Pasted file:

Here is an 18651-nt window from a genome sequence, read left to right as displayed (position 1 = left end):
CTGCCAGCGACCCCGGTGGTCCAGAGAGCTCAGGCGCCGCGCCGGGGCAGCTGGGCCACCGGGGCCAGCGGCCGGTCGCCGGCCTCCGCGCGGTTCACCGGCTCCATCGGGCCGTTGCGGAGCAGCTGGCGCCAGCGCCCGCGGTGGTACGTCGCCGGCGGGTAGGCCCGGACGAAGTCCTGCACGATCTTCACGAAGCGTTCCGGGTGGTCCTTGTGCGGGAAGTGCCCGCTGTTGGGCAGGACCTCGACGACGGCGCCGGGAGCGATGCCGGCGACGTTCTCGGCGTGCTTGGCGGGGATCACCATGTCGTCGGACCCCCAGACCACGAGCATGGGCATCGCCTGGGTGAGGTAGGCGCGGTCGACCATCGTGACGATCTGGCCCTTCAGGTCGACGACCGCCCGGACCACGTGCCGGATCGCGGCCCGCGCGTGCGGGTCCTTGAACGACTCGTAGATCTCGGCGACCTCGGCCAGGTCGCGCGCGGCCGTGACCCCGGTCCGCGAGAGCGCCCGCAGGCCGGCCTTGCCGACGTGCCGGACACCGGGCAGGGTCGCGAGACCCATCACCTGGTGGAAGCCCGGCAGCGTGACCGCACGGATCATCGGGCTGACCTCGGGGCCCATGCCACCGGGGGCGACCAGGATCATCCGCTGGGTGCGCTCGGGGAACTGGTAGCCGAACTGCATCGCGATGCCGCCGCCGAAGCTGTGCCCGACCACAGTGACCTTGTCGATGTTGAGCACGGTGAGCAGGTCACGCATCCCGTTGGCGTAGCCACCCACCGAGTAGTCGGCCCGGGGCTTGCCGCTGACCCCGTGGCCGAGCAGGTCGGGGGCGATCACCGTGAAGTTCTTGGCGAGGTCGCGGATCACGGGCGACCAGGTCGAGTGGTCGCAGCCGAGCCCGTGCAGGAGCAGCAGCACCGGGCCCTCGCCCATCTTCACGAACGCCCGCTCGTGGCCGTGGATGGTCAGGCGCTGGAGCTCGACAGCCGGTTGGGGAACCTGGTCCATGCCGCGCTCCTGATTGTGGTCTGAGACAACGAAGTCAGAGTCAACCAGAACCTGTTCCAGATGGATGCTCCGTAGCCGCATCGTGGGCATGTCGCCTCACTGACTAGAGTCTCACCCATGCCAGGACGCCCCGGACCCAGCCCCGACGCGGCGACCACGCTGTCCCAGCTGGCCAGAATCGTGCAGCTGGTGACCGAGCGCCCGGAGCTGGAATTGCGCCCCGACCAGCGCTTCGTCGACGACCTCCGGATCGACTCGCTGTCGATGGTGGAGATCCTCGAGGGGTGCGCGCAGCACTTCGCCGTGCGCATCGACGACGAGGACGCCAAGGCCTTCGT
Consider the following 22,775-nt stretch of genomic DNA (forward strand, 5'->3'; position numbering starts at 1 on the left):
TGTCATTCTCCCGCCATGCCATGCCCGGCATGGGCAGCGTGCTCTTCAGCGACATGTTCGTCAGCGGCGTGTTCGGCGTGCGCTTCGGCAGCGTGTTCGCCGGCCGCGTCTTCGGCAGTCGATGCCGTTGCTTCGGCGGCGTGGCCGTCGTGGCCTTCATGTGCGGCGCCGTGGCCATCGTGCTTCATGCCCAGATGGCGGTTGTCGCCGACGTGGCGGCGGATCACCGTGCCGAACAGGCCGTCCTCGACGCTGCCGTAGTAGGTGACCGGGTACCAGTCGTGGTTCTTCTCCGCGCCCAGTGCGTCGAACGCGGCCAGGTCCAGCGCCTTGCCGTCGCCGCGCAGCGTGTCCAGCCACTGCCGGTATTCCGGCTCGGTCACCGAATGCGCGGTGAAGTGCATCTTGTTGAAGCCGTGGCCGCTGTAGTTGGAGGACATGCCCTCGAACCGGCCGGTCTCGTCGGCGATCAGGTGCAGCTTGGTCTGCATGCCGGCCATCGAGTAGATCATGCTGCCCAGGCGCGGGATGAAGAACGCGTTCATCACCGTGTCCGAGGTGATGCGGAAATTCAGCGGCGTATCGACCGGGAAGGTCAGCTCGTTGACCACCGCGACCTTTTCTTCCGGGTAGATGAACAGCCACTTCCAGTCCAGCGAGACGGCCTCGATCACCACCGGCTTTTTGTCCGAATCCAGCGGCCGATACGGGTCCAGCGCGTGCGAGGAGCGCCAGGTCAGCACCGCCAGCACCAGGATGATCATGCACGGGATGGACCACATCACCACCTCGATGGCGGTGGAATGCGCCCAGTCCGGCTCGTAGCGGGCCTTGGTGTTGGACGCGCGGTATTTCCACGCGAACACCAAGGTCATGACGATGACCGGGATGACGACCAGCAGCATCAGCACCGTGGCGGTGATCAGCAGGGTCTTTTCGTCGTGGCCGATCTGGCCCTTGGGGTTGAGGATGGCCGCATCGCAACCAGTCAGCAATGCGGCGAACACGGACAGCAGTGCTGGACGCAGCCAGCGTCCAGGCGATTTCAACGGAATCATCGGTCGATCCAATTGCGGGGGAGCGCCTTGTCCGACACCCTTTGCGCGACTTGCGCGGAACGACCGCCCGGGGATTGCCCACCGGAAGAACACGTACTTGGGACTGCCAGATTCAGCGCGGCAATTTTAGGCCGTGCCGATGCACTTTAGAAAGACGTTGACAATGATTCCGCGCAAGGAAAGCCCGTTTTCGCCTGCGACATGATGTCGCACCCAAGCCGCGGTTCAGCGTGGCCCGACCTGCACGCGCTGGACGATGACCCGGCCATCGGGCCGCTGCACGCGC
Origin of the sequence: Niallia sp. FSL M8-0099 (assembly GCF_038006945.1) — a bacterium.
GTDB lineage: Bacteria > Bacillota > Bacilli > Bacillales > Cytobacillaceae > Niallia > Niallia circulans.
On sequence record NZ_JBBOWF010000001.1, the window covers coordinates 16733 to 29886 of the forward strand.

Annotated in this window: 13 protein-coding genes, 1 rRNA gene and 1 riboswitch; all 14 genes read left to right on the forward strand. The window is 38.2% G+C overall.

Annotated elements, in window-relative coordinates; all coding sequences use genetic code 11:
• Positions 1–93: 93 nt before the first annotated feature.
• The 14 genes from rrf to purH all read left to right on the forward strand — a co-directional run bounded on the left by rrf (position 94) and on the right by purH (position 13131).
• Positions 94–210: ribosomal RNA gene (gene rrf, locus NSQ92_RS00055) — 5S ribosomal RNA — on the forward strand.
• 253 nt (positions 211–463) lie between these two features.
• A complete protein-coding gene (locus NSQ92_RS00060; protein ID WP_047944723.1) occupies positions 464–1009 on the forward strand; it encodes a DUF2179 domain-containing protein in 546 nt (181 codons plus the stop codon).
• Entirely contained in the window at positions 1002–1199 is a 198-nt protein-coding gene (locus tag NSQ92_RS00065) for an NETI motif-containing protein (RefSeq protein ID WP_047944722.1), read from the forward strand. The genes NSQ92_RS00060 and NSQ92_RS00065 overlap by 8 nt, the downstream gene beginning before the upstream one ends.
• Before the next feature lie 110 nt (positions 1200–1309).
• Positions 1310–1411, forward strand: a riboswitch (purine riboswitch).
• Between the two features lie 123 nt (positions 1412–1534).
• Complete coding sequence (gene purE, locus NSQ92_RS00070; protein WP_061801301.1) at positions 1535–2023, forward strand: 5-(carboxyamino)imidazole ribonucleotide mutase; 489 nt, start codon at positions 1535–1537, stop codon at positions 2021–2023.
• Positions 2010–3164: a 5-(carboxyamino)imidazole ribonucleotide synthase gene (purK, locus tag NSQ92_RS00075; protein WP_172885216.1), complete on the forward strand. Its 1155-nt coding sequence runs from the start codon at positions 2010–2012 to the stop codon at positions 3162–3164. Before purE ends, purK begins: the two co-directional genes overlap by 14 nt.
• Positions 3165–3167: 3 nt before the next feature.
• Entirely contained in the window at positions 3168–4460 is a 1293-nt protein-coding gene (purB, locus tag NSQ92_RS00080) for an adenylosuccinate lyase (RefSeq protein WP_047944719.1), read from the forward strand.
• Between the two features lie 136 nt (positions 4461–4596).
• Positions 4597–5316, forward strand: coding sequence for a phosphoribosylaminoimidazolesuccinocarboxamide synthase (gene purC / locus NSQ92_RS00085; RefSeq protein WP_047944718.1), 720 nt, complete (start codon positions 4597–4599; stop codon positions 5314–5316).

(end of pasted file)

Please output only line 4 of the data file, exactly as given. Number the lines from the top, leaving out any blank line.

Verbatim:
TGTCATTCTCCCGCCATGCCATGCCCGGCATGGGCAGCGTGCTCTTCAGCGACATGTTCGTCAGCGGCGTGTTCGGCGTGCGCTTCGGCAGCGTGTTCGCCGGCCGCGTCTTCGGCAGTCGATGCCGTTGCTTCGGCGGCGTGGCCGTCGTGGCCTTCATGTGCGGCGCCGTGGCCATCGTGCTTCATGCCCAGATGGCGGTTGTCGCCGACGTGGCGGCGGATCACCGTGCCGAACAGGCCGTCCTCGACGCTGCCGTAGTAGGTGACCGGGTACCAGTCGTGGTTCTTCTCCGCGCCCAGTGCGTCGAACGCGGCCAGGTCCAGCGCCTTGCCGTCGCCGCGCAGCGTGTCCAGCCACTGCCGGTATTCCGGCTCGGTCACCGAATGCGCGGTGAAGTGCATCTTGTTGAAGCCGTGGCCGCTGTAGTTGGAGGACATGCCCTCGAACCGGCCGGTCTCGTCGGCGATCAGGTGCAGCTTGGTCTGCATGCCGGCCATCGAGTAGATCATGCTGCCCAGGCGCGGGATGAAGAACGCGTTCATCACCGTGTCCGAGGTGATGCGGAAATTCAGCGGCGTATCGACCGGGAAGGTCAGCTCGTTGACCACCGCGACCTTTTCTTCCGGGTAGATGAACAGCCACTTCCAGTCCAGCGAGACGGCCTCGATCACCACCGGCTTTTTGTCCGAATCCAGCGGCCGATACGGGTCCAGCGCGTGCGAGGAGCGCCAGGTCAGCACCGCCAGCACCAGGATGATCATGCACGGGATGGACCACATCACCACCTCGATGGCGGTGGAATGCGCCCAGTCCGGCTCGTAGCGGGCCTTGGTGTTGGACGCGCGGTATTTCCACGCGAACACCAAGGTCATGACGATGACCGGGATGACGACCAGCAGCATCAGCACCGTGGCGGTGATCAGCAGGGTCTTTTCGTCGTGGCCGATCTGGCCCTTGGGGTTGAGGATGGCCGCATCGCAACCAGTCAGCAATGCGGCGAACACGGACAGCAGTGCTGGACGCAGCCAGCGTCCAGGCGATTTCAACGGAATCATCGGTCGATCCAATTGCGGGGGAGCGCCTTGTCCGACACCCTTTGCGCGACTTGCGCGGAACGACCGCCCGGGGATTGCCCACCGGAAGAACACGTACTTGGGACTGCCAGATTCAGCGCGGCAATTTTAGGCCGTGCCGATGCACTTTAGAAAGACGTTGACAATGATTCCGCGCAAGGAAAGCCCGTTTTCGCCTGCGACATGATGTCGCACCCAAGCCGCGGTTCAGCGTGGCCCGACCTGCACGCGCTGGACGATGACCCGGCCATCGGGCCGCTGCACGCGC